The Supreme Court has dismissed an application by businessman Alfred Woyome, which sought to stop the seizure and valuation of his properties by the state.
The court presided by a sole judge, Justice Alfred Benin, described the application as one without merit hence his decision.
The ruling by the court paved way for the state to continue with the valuation of the properties of Mr. Woyome in its quest to retrieve monies he owes the state from a judgment debt wrongfully paid to him.
Alfred Woyome last week filed an application at the court to stop the government from continuing with moves to seize and value his properties. His application followed state officials storming one of his residences at Trasaco to value the property.
Meanwhile, the government has indicated that it will begin another round of valuation and seizure of other properties of Mr. Woyome, in a bid to get the rest of GHs47. 2 million left to be paid by him, out of the total sum of Ghc51 million.
A Deputy Attorney General, Godfred Dame, who spoke to the media after today’s [Friday] proceedings, said the state is determined to recover the money from Woyome, and will not be deterred by efforts by Woyome to impede the process.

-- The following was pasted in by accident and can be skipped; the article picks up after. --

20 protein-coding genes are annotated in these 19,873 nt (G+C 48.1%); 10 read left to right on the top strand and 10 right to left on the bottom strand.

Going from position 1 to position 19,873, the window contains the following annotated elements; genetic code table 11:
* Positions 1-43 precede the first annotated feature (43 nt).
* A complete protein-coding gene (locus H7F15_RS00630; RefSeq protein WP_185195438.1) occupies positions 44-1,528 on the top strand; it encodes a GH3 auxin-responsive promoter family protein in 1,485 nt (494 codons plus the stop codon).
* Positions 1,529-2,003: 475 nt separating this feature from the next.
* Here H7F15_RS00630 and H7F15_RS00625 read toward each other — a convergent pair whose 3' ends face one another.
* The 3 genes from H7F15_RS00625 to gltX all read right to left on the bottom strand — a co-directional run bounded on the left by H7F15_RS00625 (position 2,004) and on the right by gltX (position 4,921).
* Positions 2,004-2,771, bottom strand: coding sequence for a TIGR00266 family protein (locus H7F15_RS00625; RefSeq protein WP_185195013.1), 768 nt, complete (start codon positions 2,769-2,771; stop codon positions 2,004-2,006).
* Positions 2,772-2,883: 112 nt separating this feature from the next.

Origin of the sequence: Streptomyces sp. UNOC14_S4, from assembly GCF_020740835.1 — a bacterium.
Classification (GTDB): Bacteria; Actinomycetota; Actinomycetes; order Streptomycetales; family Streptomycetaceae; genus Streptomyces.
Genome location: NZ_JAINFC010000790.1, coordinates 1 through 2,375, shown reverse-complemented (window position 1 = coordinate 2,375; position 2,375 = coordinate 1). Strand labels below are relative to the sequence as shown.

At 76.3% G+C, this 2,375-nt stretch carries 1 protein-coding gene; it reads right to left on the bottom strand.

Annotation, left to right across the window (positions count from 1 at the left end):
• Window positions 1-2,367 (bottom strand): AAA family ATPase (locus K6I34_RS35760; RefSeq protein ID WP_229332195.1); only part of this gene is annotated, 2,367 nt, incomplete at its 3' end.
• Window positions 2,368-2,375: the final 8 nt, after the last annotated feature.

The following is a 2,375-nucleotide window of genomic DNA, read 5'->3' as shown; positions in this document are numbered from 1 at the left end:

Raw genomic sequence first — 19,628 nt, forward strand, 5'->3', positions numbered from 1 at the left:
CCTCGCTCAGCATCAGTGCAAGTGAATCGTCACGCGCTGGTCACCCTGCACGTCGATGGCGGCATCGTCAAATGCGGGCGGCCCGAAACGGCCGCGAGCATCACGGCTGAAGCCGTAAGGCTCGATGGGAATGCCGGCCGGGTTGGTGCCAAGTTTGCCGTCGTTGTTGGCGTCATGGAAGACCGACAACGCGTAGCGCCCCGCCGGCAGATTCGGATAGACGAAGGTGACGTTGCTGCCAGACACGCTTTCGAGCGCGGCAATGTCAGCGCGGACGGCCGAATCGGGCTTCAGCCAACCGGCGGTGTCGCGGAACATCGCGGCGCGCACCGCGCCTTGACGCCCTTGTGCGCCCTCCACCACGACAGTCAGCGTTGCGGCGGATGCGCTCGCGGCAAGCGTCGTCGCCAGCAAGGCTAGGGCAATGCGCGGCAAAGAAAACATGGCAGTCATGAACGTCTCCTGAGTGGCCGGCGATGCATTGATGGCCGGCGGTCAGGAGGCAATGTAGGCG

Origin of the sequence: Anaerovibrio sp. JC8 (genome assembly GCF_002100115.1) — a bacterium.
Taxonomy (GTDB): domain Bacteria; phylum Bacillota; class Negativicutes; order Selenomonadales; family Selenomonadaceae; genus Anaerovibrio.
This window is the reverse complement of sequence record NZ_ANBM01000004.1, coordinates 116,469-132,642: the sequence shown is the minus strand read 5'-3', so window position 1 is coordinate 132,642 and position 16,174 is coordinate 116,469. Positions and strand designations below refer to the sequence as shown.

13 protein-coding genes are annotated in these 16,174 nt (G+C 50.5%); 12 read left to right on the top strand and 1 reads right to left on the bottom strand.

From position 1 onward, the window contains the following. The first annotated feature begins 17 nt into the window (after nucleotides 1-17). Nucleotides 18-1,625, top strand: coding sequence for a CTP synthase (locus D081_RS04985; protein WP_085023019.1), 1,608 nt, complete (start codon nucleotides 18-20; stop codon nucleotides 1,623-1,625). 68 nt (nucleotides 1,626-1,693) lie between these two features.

“I can assure you that nothing will hinder the state in its efforts to recover the money. These are all ploys that will be swept away. No impediment, whatsoever that is placed in the way of the state by Mr. Woyome will prevent the state from recovering the money. Surely the day of reckoning will come,” he said.
Background to saga
Mr. Woyome was paid the GHc 51 million after claiming he helped Ghana raise funds to construct stadia for the hosting of the 2008 African Cup of Nations.
However, an Auditor General’s report released in 2010, held that the amount was paid illegally to him.
Subsequently, the Supreme Court in 2014 ordered Mr. Woyome to pay back the money, after a former Attorney General, Martin Amidu, challenged the legality of the payments.
Following delays in retrieving the money, Supreme Court judges unanimously granted the Attorney-General clearance to execute the court’s judgment, ordering Mr. Woyome to refund the cash to the state.
There had been previous attempts to orally examine Mr. Woyome with Mr. Amidu himself, in 2016, filed an application at the Supreme Court seeking to examine Alfred Woyome, on how he was going to pay back the money, after the Attorney General’s office under the Mahama Administration, led by the former Minister for Justice, Marietta Brew Appiah-Oppong, discontinued a similar application.
In February 2017 however, Mr. Amdu withdrew his suit seeking an oral examination, explaining that the change of government and the assurance by the new Attorney General to retrieve all judgement debts wrongfully paid to individuals, had given him renewed confidence in the system.